Review the Book
Published by Bast Press
I am so excited by this book and very pleased to recommend it. It is well-written, intense, and true to itself. Jean Sheldon really knows how to tell a story. Taking place after the attack on Pearl Harbor, it is a work of fiction in a very realistic presentation. Based on the work of women in the United States during wartime, it centers around the work of the "Rosie the Riveters" as they came to be known, and the women pilots in the WASP. Jean Sheldon has given us an insight into the personal and work lives of these women, reflecting the attitudes of the time, and giving us a good dose of sabotage and espionage as well.
"The Woman in the Wing" grabbed my attention and held it until even after I finished the book. I think this is the longest I ever sat with one book trying to read it all at once. If it weren't for requiring nourishment and sleep, I'm sure I would have done just that. This is not something I say often.
There are not many works of fiction that feature the women, although the author gives some references on-line for non-fiction resources at the back of the book. I even found myself looking up some of the planes mentioned after reading the descriptions! The story primarily follows the paths of two very good friends and neighbours who want to fly and manage to get the training for it. But Char, our chief protagonist, has run into the male-domination theme so prevalent in the this era, and she is told she will not get her wings because of something distasteful to her which she flat out refuses. I, being a child of the 1940s, applaud Ms. Sheldon for incorporating this imbalance of humanity that was very current at that time and still persists in some ways today.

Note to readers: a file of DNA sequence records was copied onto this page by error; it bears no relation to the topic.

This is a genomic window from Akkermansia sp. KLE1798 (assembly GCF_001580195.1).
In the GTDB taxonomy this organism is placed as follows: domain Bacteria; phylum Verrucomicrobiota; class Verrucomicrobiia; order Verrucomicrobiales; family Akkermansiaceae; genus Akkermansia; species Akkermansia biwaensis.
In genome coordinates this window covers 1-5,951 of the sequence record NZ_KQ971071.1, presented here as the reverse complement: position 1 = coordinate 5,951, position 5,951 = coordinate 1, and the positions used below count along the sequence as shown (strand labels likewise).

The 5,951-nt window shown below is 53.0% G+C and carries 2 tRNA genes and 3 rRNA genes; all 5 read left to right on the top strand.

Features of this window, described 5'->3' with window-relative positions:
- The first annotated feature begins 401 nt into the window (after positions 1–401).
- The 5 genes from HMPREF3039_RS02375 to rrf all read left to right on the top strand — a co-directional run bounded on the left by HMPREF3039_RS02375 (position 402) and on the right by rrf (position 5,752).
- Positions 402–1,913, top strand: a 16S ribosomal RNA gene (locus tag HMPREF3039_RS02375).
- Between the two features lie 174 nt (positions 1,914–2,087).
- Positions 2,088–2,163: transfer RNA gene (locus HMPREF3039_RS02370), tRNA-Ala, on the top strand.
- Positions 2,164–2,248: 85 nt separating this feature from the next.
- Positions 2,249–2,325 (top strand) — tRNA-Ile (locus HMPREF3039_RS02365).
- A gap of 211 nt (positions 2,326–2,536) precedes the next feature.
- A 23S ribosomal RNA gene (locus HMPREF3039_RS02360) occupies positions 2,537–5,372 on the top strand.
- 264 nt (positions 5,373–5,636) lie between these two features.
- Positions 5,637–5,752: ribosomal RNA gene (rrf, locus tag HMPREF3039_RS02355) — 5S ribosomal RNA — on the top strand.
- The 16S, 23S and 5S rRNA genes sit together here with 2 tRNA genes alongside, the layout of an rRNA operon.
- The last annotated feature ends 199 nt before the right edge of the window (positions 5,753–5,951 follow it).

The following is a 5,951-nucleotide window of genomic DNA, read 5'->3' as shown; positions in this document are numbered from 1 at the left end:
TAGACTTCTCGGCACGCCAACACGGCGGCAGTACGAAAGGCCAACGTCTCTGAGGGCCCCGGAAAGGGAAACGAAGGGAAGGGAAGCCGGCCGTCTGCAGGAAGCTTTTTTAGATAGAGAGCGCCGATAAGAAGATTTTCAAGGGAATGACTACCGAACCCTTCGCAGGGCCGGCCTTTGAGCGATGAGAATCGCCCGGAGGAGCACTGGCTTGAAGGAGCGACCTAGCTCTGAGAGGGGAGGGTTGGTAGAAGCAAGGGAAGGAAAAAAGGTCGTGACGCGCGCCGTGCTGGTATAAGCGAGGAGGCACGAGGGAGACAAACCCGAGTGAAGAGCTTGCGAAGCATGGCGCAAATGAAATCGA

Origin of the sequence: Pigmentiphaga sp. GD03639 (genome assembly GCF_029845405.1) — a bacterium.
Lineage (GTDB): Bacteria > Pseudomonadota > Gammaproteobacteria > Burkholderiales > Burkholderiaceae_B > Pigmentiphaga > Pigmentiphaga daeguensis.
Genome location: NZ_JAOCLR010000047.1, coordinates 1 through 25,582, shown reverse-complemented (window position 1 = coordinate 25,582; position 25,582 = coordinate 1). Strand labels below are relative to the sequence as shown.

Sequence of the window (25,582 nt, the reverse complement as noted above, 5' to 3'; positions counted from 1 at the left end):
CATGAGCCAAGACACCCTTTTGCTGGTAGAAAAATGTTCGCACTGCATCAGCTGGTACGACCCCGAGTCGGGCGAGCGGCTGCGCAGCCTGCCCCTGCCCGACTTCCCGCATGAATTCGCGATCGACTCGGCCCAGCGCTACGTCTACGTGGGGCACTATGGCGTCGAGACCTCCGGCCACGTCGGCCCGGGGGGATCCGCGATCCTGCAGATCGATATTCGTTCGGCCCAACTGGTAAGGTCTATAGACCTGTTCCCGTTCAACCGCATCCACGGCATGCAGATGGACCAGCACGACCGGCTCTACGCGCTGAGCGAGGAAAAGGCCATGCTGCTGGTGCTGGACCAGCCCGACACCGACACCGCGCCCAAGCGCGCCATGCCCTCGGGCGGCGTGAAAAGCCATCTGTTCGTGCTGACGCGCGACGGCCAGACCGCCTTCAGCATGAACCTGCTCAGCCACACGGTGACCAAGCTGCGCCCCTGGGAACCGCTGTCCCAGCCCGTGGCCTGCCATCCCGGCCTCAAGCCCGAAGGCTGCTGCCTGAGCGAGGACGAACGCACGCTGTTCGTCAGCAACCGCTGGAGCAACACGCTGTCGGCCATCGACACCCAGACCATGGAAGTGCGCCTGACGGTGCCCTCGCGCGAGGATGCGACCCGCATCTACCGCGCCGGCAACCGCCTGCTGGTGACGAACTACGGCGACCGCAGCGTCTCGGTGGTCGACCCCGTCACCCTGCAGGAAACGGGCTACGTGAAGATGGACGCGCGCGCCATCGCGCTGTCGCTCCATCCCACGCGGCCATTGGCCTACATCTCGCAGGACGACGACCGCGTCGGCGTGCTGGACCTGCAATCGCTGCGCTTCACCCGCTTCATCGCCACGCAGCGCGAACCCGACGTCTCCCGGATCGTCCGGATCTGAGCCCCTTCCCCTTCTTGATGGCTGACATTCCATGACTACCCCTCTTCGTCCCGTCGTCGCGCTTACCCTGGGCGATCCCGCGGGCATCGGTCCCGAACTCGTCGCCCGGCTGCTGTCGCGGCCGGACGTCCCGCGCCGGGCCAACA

Enter the FBI searching for Nazi spies in the warehouses and hangars. There appear to be a number of them sabotaging the planes being built and those in use. Since Char is being "punished" for her refusal of the Major's proposal, she has been sent to be a riveter, along with her friend Max. They are soon required to watch out for suspicious behaviour and report it to the FBI. They know there are FBI agents working in the facility too, but they don't know who they are.
Accidents have increased in the facility over the past 3 months and are becoming more personal than just slowing production. It soon escalates to planes crashing, equipment falling, and murder, with deaths and injuries piling up, building from fear to terror for the women. Character-driven, the plot accelerates through the whole book until the reader may find he/she is out of breath. I highly recommend this book for its research, subject matter, characterizations, and its exciting, suspenseful finish.